Aerogarden basil is one of the easiest herbs to grow in a hydroponic growing system. You can enjoy fresh basil on your counter all year long.
Planting Hydroponic Basil
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When planning out your hydroponic system, be aware that basil gets quite large. It can quickly over-crowd your other herbs and plants.
It’s recommended to give the basil some space. It can be tempting to fill every hole in a hydroponic garden, but sometimes plants need more space, and leaving a row unplanted may be necessary.
Alternatively, you can grow a row of seed starts next to basil that you plan to remove from the garden to plant outdoors. For example, flowers or other vegetables that don’t produce well in hydroponics.
Place 2-3 seeds in each growing sponge. You can thin them out if necessary after the seeds sprout. For those wondering, iDoo basil is grown the exact same way.
Types Of Basil
- Hydroponic Genevese Basil
- Sweet Basil
- Hydroponic Holy Basil
- Lemon Basil
- Hydroponic Thai Basil
- Lime Basil
- Cinnamon Basil
- Spicy Globe Basil
- Greek Basil
Hydroponic Basil Seeds
You can choose any organic basil seeds from your favorite seed company. There is no difference between a seed and a hydroponic seed.
Grow Media For Hydroponic Basil
I’ve only used growing sponges in my Aerogarden and iDoo gardens. I’d love to hear some feedback for any other grow media that someone has used in an Aerogarden or other type of countertop hydroponic system.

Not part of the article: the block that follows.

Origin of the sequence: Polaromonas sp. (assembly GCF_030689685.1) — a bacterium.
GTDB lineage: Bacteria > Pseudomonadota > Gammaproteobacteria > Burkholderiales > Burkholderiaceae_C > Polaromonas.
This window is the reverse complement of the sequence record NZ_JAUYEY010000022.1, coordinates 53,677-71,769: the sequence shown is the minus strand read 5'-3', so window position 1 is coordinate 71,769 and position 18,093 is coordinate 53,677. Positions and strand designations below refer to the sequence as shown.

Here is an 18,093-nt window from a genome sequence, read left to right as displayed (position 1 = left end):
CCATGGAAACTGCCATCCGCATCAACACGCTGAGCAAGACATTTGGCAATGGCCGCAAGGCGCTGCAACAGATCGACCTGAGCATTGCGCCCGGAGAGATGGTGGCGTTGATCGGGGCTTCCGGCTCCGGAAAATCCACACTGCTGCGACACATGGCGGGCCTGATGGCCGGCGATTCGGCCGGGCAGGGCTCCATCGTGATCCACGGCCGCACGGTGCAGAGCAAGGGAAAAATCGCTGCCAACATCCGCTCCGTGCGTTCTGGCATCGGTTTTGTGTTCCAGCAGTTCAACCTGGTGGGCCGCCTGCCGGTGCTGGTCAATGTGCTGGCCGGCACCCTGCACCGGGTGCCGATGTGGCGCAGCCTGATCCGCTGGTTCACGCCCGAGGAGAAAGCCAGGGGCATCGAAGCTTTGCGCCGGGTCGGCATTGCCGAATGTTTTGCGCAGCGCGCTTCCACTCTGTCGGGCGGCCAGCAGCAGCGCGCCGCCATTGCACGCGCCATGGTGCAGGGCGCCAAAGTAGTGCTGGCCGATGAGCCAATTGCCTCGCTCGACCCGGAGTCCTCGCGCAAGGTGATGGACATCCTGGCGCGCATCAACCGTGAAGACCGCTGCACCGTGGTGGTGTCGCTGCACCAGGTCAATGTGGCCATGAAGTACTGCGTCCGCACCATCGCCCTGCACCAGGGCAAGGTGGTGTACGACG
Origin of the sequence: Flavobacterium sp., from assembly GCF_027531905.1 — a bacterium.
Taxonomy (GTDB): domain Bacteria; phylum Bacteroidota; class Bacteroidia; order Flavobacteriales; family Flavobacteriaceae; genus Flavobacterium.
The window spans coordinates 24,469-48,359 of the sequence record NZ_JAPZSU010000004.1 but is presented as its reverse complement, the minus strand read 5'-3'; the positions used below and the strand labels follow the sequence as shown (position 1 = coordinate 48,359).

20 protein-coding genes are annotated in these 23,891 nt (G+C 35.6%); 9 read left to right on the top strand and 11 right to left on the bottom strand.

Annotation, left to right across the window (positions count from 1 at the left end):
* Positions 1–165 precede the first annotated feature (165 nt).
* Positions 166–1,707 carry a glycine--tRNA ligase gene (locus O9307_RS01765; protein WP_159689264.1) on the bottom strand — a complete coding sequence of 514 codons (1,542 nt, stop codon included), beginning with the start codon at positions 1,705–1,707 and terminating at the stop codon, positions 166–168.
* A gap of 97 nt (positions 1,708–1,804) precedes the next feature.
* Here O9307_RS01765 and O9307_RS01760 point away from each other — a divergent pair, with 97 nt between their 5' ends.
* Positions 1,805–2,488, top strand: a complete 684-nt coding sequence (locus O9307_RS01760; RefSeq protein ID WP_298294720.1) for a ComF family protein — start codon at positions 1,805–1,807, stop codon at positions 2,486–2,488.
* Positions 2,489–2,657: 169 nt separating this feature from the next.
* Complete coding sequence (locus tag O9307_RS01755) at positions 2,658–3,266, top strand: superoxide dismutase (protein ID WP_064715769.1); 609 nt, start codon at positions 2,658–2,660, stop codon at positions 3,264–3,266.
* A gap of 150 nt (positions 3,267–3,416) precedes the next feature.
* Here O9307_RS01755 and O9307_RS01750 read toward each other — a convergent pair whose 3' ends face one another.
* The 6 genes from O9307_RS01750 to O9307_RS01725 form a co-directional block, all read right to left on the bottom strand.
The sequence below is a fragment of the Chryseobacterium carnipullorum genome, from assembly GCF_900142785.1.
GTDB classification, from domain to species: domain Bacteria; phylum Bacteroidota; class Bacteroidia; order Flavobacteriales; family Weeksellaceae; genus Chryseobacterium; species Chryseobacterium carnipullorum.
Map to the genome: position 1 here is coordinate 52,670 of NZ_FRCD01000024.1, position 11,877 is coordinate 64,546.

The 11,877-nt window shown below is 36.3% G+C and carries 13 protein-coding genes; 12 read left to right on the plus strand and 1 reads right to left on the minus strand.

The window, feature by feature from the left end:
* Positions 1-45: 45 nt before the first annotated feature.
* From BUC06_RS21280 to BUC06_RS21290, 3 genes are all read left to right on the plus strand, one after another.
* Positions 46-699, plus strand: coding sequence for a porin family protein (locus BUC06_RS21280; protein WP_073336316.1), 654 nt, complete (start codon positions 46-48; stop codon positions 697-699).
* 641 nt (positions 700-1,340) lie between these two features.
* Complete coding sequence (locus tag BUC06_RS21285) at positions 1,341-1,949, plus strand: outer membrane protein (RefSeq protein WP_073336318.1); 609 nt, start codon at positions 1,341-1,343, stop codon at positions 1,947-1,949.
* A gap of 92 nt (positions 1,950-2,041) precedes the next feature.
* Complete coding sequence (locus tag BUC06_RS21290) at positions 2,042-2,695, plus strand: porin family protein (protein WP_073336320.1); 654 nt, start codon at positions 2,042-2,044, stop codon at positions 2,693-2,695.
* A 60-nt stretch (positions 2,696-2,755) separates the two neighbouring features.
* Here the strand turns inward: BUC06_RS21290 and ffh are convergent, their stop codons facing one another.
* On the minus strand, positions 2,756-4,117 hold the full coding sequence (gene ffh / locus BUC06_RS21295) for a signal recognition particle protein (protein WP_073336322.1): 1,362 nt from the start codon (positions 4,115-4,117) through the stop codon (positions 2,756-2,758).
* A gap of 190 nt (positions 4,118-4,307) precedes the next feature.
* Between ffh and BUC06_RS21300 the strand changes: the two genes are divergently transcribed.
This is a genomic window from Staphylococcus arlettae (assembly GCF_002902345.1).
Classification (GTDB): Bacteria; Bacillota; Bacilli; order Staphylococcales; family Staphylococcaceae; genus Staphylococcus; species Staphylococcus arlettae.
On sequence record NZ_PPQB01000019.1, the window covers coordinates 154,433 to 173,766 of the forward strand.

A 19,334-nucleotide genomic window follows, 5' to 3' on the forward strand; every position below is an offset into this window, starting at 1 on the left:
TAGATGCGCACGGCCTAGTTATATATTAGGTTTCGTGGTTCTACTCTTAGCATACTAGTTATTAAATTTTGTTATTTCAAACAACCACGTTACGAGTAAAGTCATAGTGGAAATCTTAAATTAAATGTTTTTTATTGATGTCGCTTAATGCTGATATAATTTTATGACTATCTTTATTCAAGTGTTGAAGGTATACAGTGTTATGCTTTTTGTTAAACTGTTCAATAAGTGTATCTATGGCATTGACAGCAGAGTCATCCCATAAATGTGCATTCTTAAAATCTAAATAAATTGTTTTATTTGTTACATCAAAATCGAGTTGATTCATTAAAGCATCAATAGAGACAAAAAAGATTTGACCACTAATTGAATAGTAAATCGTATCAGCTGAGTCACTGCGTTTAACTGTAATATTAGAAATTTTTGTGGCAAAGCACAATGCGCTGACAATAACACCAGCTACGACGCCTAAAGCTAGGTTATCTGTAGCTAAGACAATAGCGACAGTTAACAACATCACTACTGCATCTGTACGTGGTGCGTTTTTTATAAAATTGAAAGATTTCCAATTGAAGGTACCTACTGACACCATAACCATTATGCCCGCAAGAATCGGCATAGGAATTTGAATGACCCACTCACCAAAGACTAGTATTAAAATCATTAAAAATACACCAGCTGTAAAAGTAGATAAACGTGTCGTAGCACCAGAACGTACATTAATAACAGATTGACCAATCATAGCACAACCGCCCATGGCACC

The grow sponges are so easy to use and make transplanting easy.
Feeding Aerogarden Basil
Be sure to add the correct amount of nutrients according to the manufacturer’s instructions whenever you change or add water to your hydroponic garden.
Adding nutrients every time you add water or change the water in your system is recommended. If you’re adding nutrients to existing water, remember that you won’t need the same amount as if you were completely replacing the water.
Hydroponic Basil Pruning
Prune your basil when it gets to be about 6 inches tall. Prune by cutting the newer leaves from the top. You’ll see a cluster of about 5 leaves. Trim down to just above the next set of leaves. If you trim too much of the main plant, the basil won’t grow back.
If your plant has gotten bushy, trim or pinch back several top leaf sets at a time. Don’t allow the plant to flower.
Without pruning, basil will grow too tall and will eventually get burned by the light, causing the leaves to curl and turn brown.
Can Hydroponic Basil Be Planted In Soil?
Yes, basil can be transplanted into soil. I like to pot mine in soil and keep it indoors until it gets acclimated to the soil before transplanting it outdoors.
Take care when removing the basil plant from the Aerogarden, separate roots as best as you can. You’re going to lose some of the roots, but basil is pretty hardy and will establish a new root system when it’s transplanted.
Move the pot outdoors but pick a shady spot for a few more days. Slowly get your plant used to its new environment before planting it in its final place in the garden.
Basil likes full morning sun but not overly hot afternoon sun. I like to plant it along our fence that gets morning sun but is shaded in the afternoon.
When you prune your basil, you can put them in a tiny vase where the cut tips are in water like a vase of flowers. They will last a little longer. Make sure the leaves are not touching the water or they will rot.
Another storage option is to lay the cuttings in a vegetable storage container that has some airflow. I use these storage containers for all sorts of fruits and vegetables. They extend the life by several days.
How To Use Basil
Basil is a versatile culinary herb and can be used in pasta, pesto, Caprese salad, and soups. Basil is also used in various cocktail recipes.
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